We’re halfway through DC big event of the year and, on the second and third pages of “Blackest Night” #4, a double-page spread where Barry Allen is confronted by a legion of Black Lantern supervillains, the question that seems to be on the minds of all involved is asked by Black Lantern Firestorm: “Cool, right?” That’s what this event seems to come down to: do you find the idea of resurrected heroes, villains, and supporting characters from DC’s past coming back to life to terrorize the still-living heroes cool? Sadly, this issue doesn’t really extend beyond that idea, causing me to wonder if, perhaps, the goal should have been producing something ‘good’ instead of something ‘cool.’
The focus in this issue is on the trio of the Flash, the Atom, and Mera, as they flee from the supervillain Black Lanterns and, then, decide to hold down the fort, hoping that Hal Jordan can rally the Green Lanterns and the other Corps to defeat the Black Lanterns, giving this issue the feel of a tie-in book where we see what the other characters are doing while the important actions are being undertaken. Nothing that happens in this issue comes off as necessary or important until the final pages, mostly filler with half-hearted action scenes and tripe speeches about heroism and not being afraid that sounds like they were stolen from an episode of “Super Friends.”
Throughout the issue, updates as to the status of the Black Lantern power battery keep popping up, indicating that the Lanterns are off killing people, but, until one final death where the battery finally reaches 100% power, we see none of them. It’s all tell, no show. Perhaps, after three issues, the story needed a breather issue and this one won’t read as poorly in the eventual collection as it does standing on its own, but, as a single issue, it’s boring and inconsequential. There are some bright spots as Firestorm gets a chance to shine, proving his determination and heroism for a brief moment. Lex Luthor also gets a page to set up what I hope is a payoff as he severs ties with his fellow villains, preferring to handle this latest crisis alone.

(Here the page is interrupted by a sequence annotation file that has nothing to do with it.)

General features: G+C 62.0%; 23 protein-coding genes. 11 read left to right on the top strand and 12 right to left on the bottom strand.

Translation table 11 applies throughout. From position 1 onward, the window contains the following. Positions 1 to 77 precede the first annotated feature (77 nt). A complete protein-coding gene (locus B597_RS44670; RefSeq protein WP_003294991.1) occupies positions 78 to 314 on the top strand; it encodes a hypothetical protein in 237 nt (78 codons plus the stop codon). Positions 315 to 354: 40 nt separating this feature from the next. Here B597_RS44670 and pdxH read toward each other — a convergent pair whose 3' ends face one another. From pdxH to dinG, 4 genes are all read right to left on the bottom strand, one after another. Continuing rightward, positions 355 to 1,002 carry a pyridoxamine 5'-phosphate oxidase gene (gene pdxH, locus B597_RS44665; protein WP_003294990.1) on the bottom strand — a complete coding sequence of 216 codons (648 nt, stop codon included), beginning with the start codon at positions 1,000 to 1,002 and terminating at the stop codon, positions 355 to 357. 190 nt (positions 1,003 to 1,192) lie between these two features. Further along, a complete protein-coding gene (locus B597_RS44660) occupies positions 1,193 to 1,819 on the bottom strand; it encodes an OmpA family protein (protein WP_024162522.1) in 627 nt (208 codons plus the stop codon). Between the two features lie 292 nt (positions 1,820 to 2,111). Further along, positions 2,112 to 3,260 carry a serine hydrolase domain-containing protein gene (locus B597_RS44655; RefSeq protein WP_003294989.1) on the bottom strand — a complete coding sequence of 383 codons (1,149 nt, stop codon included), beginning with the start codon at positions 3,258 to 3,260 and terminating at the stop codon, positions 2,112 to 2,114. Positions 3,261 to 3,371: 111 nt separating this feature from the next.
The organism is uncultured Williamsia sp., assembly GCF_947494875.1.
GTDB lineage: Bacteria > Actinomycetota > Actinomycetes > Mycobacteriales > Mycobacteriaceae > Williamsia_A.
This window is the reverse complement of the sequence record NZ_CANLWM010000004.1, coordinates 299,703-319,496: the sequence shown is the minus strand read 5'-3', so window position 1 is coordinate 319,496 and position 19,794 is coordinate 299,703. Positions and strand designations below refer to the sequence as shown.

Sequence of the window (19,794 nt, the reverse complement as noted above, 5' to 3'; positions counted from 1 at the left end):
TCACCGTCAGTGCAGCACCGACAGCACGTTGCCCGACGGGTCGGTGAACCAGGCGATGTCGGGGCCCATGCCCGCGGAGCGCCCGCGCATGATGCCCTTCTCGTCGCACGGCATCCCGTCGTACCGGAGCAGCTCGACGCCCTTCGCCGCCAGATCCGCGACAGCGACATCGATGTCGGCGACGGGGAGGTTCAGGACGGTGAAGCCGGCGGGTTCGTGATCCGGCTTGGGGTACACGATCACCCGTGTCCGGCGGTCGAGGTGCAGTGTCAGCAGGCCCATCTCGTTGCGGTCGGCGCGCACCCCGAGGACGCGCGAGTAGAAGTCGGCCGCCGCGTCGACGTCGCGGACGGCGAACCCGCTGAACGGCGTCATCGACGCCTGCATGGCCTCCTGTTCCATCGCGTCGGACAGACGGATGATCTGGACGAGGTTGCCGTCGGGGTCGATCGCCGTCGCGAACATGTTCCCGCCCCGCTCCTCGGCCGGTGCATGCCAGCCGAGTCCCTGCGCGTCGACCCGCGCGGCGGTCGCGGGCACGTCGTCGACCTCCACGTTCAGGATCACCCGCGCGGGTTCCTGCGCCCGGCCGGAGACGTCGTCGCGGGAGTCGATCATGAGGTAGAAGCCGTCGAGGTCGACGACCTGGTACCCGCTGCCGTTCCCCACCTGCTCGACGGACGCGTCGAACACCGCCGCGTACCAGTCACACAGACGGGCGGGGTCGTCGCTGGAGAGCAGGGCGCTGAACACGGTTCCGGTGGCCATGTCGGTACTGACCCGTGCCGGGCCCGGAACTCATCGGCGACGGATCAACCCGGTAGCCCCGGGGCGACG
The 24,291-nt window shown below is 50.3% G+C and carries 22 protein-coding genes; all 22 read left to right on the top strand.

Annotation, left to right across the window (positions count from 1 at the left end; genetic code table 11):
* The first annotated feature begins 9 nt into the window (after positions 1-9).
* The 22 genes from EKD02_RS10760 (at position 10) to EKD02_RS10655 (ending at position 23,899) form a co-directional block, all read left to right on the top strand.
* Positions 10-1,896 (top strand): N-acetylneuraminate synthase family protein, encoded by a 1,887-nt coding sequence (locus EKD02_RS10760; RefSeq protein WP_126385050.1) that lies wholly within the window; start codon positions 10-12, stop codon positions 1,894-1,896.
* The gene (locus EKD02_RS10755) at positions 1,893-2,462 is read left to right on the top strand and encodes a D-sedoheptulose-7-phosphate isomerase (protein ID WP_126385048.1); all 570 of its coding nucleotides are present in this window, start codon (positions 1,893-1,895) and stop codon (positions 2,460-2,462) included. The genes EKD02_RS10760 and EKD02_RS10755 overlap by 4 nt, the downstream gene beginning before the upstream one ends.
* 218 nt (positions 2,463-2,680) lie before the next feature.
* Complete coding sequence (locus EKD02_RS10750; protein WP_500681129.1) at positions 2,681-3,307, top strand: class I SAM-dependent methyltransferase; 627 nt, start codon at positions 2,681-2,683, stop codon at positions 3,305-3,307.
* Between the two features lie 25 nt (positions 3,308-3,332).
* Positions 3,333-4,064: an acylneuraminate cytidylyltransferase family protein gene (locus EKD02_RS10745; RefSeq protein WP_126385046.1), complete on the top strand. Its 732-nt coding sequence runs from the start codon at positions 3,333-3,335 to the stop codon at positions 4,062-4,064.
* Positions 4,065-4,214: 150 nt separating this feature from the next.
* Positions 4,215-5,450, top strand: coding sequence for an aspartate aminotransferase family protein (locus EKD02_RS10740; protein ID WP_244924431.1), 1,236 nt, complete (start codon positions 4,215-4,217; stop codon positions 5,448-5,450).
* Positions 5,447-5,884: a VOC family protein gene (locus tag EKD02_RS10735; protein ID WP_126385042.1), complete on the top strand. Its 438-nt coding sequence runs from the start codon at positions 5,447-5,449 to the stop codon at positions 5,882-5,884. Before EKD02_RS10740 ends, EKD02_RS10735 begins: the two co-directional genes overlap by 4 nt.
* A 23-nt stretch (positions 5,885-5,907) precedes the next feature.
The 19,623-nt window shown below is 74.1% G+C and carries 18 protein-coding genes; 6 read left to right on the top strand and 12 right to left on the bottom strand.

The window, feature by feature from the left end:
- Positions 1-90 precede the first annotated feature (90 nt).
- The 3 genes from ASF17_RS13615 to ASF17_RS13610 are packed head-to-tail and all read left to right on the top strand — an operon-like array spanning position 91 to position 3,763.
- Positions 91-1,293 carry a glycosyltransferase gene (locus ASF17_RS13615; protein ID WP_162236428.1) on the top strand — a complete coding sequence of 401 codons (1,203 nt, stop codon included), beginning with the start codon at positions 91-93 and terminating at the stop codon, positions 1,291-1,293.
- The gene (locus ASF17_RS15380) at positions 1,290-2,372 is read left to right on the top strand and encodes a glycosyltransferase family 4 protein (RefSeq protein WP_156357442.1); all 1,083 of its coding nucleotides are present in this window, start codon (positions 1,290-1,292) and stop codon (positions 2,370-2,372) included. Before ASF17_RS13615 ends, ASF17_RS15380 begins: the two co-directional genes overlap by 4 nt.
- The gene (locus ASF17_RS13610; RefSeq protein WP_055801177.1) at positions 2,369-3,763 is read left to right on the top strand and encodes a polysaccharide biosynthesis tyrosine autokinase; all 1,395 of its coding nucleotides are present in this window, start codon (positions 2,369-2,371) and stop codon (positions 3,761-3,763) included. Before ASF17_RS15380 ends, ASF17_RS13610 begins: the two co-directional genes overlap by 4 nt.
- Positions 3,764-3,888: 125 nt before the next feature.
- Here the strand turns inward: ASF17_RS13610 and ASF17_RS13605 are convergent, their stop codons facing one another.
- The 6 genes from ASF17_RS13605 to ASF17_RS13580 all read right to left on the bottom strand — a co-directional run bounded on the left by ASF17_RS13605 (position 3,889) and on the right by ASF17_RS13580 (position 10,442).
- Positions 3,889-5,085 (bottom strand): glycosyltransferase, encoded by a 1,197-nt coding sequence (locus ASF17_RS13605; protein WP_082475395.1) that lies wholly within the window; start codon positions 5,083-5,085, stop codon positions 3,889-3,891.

Ivan Reis is clearly a talented artist, but his style doesn’t lend itself entirely to this sort of dark, shadowy storytelling. His work on “Green Lantern” during “The Sinestro Corps War” was impressive and caught a lot of people’s eyes, but this story is done in a very different way, and this issue doesn’t help matters by squeezing as many characters and panels into each page as possible. In a few spots, he’s given a chance to show his skills, but most of the issue has him trying to dramatize the speeches I mentioned on heroism and fear and having some gosh darn grit, and those scenes are lifeless (pardon the pun). Reis is better doing blockbuster action scenes, something this issue has very little of.
If this were a tie-in issue to “Blackest Night,” I would be kinder since it is a generally competent, inoffensive comic, but as the fourth issue in the main series, it lacks drama and a genuine feeling of importance until the final pages. “Cool, right?” Not really, no.